He said, she said – what do I say?

Employment investigations can be daunting. You’re having to speak with a distressed complainant, a defiant and/or upset respondent, and several witnesses who insist they’re telling the truth – and they’re all describing slightly different versions of the same event. There is no CCTV footage or any other source or evidence that can point you in the right direction. So how on earth do you reconcile these varying accounts and come up with a sensible and reasonable factual finding?

Analysing evidence and establishing the facts based on the balance of probabilities is no easy task, and it can be greatly hindered by conflicting accounts. Luckily, credibility is a very active subject in the courts, and over the years we have received helpful commentary and factors to consider when it comes to assessing credibility. These matters may not be straightforward, but it helps to have a compass.

Deng v Zheng [2022] NZSC 76

  • Most of the usual ways that judges assess credibility remain available to investigators: consistency of a narrative over time and with other evidence (particularly contemporaneous documents) and general plausibility; or, as the Court of Appeal put it, by focusing “on the substance of the parties’ arrangements as revealed by their conduct over time”.
  • The parties’ social and cultural framework may be of significance – caution should be taken in applying general ‘rules of thumb’ to parties who do not share the same cultural background. In other words, any one individual’s interpretation of events will be coloured by their cultural understanding.

Maheno v Carrington Resort Jade LP [2022] NZERA 635

  • The Employment Relations Authority (Authority) considered someone who rigidly held to his stated position, regardless of evidence to the contrary, undermined his credibility by doing so.
  • The Authority preferred Ms Maheno’s evidence regarding the material conflicts about two meetings in question because they were significant events that stuck in her mind, and had seriously adverse consequences for her, so she had a good recall of them. That was compared to the respondent’s witnesses, who were unclear about basic details such as how many meetings they attended, who was at the meetings, how long each meeting lasted, what was discussed, whether notes were taken and if so by who. The meetings were also not personally significant for the witnesses, in the way they were to Ms Maheno.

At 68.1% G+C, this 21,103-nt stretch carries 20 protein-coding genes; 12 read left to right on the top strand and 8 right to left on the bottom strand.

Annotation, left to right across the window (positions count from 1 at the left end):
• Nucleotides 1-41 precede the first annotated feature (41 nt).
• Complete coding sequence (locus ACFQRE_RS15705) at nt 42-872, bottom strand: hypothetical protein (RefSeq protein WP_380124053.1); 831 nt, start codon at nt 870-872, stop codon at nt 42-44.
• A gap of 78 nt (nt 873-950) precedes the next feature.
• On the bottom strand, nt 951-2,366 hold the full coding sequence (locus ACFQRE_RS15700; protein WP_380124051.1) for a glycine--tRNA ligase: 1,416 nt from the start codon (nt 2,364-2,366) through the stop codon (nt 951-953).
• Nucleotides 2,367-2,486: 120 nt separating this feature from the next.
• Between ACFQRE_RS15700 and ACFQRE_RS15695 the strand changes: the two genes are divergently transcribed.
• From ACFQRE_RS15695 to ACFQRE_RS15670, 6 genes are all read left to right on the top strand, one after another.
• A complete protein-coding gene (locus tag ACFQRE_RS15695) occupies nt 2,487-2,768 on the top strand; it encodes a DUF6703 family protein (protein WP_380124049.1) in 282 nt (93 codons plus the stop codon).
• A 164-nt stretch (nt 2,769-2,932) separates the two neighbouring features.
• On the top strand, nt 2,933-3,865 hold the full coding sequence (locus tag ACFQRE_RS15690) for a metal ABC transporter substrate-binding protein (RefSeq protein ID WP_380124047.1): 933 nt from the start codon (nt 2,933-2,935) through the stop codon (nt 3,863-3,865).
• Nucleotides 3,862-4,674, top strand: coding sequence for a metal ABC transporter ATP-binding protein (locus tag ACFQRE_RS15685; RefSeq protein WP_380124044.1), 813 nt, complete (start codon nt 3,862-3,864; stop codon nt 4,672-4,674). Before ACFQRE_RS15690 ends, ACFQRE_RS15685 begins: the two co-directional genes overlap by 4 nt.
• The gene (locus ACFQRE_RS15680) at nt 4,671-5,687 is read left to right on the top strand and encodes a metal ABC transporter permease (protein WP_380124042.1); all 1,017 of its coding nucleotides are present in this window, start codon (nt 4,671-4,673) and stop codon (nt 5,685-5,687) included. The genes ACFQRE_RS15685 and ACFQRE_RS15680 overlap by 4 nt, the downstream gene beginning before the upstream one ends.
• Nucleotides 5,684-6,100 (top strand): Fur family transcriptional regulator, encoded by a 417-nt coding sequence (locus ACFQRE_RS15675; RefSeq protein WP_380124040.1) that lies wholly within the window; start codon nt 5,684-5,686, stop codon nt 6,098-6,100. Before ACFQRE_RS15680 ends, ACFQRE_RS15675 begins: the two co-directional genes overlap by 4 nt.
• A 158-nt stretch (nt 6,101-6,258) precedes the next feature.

D v E Ltd  [2013] NZERA 338

  • The Authority Member cited a number of previous Authority cases, and summarised factors to consider when assessing credibility, including:
    • inconsistencies and contradictions;
    • prevarication (i.e. not giving direct answers, in an attempt to obscure the truth);
    • concessions being made where they are due, but not to the extent that they substantially change the tenor of the witness’ evidence;
    • clarity and reliability of recollection; and
    • again, consistency with other evidence including contemporaneous documentary evidence, and degree of accord with reality or common sense.

In light of this guidance, some general questions you may wish to ask yourself include:

  • Has this individual’s narrative remained consistent throughout?
  • Was it brought to light promptly?
  • Did the complainant report it to anyone else (bearing in mind there are legitimate reasons why complainants hold back on reporting their concerns)?
  • Has the person otherwise lied or misled?
  • Does it marry up to how someone might act in such a situation?
  • Is there a motive for misrepresenting the narrative?
  • Are there any cultural considerations I need to take into account?

Investigations are a constantly developing area in employment law. If you would like our advice or assistance with any investigations, please get in touch with our specialist Employment Law Team at Lane Neave.

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